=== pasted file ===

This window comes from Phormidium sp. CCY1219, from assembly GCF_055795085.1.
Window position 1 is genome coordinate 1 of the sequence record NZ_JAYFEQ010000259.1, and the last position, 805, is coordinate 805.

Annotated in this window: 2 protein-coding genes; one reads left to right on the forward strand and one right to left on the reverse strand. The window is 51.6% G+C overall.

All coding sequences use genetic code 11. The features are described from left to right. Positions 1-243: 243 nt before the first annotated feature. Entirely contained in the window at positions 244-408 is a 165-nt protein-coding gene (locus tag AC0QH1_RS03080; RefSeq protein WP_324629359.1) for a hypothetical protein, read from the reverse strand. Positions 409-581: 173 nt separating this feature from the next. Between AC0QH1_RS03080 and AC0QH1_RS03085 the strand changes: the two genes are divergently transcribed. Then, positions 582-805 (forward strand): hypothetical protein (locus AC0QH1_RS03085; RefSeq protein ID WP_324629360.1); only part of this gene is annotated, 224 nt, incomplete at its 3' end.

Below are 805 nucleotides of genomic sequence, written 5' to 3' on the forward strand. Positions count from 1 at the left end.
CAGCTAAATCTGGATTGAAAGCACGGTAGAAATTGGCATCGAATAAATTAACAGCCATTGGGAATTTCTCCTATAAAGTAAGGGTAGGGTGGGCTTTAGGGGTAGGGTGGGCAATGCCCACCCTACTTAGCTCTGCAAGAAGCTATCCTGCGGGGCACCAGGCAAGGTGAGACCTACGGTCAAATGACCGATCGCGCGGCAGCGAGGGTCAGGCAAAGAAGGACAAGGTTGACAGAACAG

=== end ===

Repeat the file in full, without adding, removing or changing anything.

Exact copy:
This window comes from Phormidium sp. CCY1219, from assembly GCF_055795085.1.
Window position 1 is genome coordinate 1 of the sequence record NZ_JAYFEQ010000259.1, and the last position, 805, is coordinate 805.

Annotated in this window: 2 protein-coding genes; one reads left to right on the forward strand and one right to left on the reverse strand. The window is 51.6% G+C overall.

All coding sequences use genetic code 11. The features are described from left to right. Positions 1-243: 243 nt before the first annotated feature. Entirely contained in the window at positions 244-408 is a 165-nt protein-coding gene (locus tag AC0QH1_RS03080; RefSeq protein WP_324629359.1) for a hypothetical protein, read from the reverse strand. Positions 409-581: 173 nt separating this feature from the next. Between AC0QH1_RS03080 and AC0QH1_RS03085 the strand changes: the two genes are divergently transcribed. Then, positions 582-805 (forward strand): hypothetical protein (locus AC0QH1_RS03085; RefSeq protein ID WP_324629360.1); only part of this gene is annotated, 224 nt, incomplete at its 3' end.

Below are 805 nucleotides of genomic sequence, written 5' to 3' on the forward strand. Positions count from 1 at the left end.
CAGCTAAATCTGGATTGAAAGCACGGTAGAAATTGGCATCGAATAAATTAACAGCCATTGGGAATTTCTCCTATAAAGTAAGGGTAGGGTGGGCTTTAGGGGTAGGGTGGGCAATGCCCACCCTACTTAGCTCTGCAAGAAGCTATCCTGCGGGGCACCAGGCAAGGTGAGACCTACGGTCAAATGACCGATCGCGCGGCAGCGAGGGTCAGGCAAAGAAGGACAAGGTTGACAGAACAG